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Please note that Mommsen uses the AUC chronology (Ab Urbe Condita), i.e. from the founding of the City of Rome. You can use this reference table to have the B.C. dates

THE HISTORY OF OLD ROME

I. The Period Anterior to the Abolition of the Monarchy

From: The History of Rome, by Theodor Mommsen
Translated with the sanction of the author by William Purdie Dickson


The History of Old Rome

CHAPTER XIII - Agriculture, Trade, and Commerce

ELPENOR EDITIONS IN PRINT

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Page 27

Commerce, in Latium Passive, in Etruria Active

It thus appears that Italy in very ancient times derived its articles of luxury, just as imperial Rome did, from the East, before it attempted to manufacture for itself after the models which it imported. In exchange it had nothing to offer except its raw produce, consisting especially of its copper, silver, and iron, but including also slaves and timber for shipbuilding, amber from the Baltic, and, in the event of bad harvests occurring abroad, its grain.

From this state of things as to the commodities in demand and the equivalents to be offered in return, we have already explained why Italian traffic assumed in Latium a form so differing from that which it presented in Etruria. The Latins, who were deficient in all the chief articles of export, could carry on only a passive traffic, and were obliged even in the earliest times to procure the copper of which they had need from the Etruscans in exchange for cattle or slaves--we have already mentioned the very ancient practice of selling the latter on the right bank of the Tiber.(23)

23. Cf. I. VII. Relation of Rome to Latium

On the other hand the Tuscan balance of trade must have been necessarily favourable in Caere as in Populonia, in Capua as in Spina. Hence the rapid development of prosperity in these regions and their powerful commercial position; whereas Latium remained preeminently an agricultural country. The same contrast recurs in all their individual relations.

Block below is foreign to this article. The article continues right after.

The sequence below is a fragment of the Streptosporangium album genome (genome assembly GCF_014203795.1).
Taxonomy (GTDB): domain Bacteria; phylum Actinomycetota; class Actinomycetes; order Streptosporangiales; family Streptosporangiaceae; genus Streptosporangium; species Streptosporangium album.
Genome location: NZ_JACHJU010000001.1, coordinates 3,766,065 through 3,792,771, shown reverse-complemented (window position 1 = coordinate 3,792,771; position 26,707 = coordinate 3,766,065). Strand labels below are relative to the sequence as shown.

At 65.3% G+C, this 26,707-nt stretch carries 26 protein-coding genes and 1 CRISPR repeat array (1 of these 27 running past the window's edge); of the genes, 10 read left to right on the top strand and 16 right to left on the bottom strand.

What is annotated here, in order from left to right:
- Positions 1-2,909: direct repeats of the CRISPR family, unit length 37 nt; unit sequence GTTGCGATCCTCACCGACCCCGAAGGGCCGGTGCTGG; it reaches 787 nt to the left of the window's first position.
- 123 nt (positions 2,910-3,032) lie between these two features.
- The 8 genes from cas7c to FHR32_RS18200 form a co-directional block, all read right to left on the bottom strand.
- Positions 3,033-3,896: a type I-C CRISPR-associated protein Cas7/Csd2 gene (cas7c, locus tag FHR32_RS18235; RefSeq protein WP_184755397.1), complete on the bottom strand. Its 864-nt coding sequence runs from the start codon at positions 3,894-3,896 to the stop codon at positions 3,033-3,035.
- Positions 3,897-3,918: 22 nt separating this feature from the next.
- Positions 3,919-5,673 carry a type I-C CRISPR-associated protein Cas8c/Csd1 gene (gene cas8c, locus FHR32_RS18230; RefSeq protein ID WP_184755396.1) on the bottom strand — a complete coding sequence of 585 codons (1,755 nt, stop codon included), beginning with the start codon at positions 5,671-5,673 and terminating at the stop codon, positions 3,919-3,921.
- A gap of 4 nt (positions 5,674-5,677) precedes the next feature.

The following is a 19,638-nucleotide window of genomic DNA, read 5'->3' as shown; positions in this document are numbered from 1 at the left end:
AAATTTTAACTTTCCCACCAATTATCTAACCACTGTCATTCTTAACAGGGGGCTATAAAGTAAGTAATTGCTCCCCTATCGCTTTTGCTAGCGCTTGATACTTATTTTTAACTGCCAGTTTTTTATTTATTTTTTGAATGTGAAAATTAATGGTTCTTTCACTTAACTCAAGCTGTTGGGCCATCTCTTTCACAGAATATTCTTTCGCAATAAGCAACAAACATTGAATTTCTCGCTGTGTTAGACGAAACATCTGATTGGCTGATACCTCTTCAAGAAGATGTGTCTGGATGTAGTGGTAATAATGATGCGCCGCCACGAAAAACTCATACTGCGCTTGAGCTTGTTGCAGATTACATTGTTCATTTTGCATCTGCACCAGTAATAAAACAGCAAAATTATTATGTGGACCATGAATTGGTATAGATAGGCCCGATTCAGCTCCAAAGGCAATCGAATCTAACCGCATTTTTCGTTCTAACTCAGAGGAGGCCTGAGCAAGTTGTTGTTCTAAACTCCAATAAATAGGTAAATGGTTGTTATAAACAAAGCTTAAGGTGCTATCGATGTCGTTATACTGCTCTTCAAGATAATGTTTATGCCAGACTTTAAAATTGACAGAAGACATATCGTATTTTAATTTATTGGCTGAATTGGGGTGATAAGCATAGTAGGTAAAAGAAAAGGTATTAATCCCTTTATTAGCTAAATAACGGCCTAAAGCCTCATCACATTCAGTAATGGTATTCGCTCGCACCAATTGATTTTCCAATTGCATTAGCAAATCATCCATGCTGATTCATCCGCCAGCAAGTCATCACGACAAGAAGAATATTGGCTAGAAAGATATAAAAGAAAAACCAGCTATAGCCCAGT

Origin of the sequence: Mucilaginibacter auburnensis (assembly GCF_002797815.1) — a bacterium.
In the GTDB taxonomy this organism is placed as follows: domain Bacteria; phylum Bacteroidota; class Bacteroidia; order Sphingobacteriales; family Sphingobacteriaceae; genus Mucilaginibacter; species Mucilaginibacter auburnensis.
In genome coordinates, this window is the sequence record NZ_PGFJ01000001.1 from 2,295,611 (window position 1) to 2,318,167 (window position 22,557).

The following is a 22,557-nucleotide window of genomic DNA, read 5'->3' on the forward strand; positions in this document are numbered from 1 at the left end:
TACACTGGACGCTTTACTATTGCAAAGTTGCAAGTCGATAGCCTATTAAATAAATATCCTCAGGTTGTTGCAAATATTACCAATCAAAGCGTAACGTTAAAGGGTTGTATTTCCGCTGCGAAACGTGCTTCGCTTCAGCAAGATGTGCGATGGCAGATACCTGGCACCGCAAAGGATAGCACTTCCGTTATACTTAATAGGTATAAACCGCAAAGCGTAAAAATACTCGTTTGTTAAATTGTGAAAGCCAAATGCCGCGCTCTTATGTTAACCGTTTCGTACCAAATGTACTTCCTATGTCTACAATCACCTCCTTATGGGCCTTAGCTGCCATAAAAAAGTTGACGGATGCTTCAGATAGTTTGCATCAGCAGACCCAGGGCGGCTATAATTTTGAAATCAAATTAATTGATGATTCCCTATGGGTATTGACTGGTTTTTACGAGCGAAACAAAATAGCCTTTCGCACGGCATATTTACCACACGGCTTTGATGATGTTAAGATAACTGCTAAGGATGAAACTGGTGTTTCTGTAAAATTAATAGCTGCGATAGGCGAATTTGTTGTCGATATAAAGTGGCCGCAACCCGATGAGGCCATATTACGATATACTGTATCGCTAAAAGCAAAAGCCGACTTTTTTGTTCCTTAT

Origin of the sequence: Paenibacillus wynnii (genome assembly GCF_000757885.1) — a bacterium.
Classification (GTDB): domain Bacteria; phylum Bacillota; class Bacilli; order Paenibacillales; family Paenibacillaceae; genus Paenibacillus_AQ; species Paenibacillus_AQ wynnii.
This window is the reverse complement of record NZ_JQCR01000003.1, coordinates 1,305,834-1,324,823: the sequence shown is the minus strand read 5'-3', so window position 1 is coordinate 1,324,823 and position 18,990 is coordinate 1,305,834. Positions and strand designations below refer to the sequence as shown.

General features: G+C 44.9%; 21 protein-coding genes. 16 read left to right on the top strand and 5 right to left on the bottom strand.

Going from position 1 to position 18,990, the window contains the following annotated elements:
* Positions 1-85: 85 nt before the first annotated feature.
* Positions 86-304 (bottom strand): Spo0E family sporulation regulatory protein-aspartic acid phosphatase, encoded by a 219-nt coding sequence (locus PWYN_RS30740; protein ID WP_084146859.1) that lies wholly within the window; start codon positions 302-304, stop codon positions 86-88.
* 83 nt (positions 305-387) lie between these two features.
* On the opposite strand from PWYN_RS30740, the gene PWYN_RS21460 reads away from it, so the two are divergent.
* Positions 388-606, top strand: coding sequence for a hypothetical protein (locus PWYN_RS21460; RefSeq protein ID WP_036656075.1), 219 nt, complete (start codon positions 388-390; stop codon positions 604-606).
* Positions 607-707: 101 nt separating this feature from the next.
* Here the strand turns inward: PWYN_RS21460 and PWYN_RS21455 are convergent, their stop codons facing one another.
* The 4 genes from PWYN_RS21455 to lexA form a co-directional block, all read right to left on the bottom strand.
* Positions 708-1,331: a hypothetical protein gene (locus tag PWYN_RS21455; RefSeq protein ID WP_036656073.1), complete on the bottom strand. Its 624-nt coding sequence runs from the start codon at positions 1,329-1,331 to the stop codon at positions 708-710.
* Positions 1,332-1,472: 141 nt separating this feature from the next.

The oldest tombs constructed and furnished in the Greek fashion, but with an extravagance to which the Greeks were strangers, are to be found at Caere, while--with the exception of Praeneste, which appears to have occupied a peculiar position and to have been very intimately connected with Falerii and southern Etruria--the Latin land exhibits only slight ornaments for the dead of foreign origin, and not a single tomb of luxury proper belonging to the earlier times; there as among the Sabellians a simple turf ordinarily sufficed as a covering for the dead.

The most ancient coins, of a time not much later than those of Magna Graecia, belong to Etruria, and to Populonia in particular: during the whole regal period Latium had to be content with copper by weight, and had not even introduced foreign coins, for the instances are extremely rare in which such coins (e.g. one of Posidonia) have been found there.

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Reference address : https://www.ellopos.net/elpenor/rome/1-13-agriculture-trade-commerce.asp?pg=27